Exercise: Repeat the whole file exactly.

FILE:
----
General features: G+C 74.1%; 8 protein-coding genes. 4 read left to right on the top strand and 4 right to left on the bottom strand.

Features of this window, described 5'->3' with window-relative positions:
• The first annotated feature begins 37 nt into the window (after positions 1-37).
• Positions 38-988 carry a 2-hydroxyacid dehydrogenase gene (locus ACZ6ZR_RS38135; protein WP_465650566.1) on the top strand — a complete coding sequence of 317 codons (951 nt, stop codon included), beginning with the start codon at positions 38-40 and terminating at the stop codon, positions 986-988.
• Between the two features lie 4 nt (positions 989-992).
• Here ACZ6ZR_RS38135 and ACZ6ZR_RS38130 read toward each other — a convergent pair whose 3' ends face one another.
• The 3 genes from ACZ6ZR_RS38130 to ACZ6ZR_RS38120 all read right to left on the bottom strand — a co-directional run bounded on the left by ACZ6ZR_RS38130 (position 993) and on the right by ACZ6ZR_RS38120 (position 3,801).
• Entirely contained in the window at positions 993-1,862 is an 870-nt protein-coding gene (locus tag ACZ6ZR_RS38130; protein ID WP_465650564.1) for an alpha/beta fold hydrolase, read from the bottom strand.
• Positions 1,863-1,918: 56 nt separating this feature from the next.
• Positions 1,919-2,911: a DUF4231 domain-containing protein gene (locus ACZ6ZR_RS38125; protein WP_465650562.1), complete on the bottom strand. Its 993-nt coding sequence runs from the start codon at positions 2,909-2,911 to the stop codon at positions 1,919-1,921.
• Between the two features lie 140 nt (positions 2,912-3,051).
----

General features: G+C 74.1%; 8 protein-coding genes. 4 read left to right on the top strand and 4 right to left on the bottom strand.

Features of this window, described 5'->3' with window-relative positions:
• The first annotated feature begins 37 nt into the window (after positions 1-37).
• Positions 38-988 carry a 2-hydroxyacid dehydrogenase gene (locus ACZ6ZR_RS38135; protein WP_465650566.1) on the top strand — a complete coding sequence of 317 codons (951 nt, stop codon included), beginning with the start codon at positions 38-40 and terminating at the stop codon, positions 986-988.
• Between the two features lie 4 nt (positions 989-992).
• Here ACZ6ZR_RS38135 and ACZ6ZR_RS38130 read toward each other — a convergent pair whose 3' ends face one another.
• The 3 genes from ACZ6ZR_RS38130 to ACZ6ZR_RS38120 all read right to left on the bottom strand — a co-directional run bounded on the left by ACZ6ZR_RS38130 (position 993) and on the right by ACZ6ZR_RS38120 (position 3,801).
• Entirely contained in the window at positions 993-1,862 is an 870-nt protein-coding gene (locus tag ACZ6ZR_RS38130; protein ID WP_465650564.1) for an alpha/beta fold hydrolase, read from the bottom strand.
• Positions 1,863-1,918: 56 nt separating this feature from the next.
• Positions 1,919-2,911: a DUF4231 domain-containing protein gene (locus ACZ6ZR_RS38125; protein WP_465650562.1), complete on the bottom strand. Its 993-nt coding sequence runs from the start codon at positions 2,909-2,911 to the stop codon at positions 1,919-1,921.
• Between the two features lie 140 nt (positions 2,912-3,051).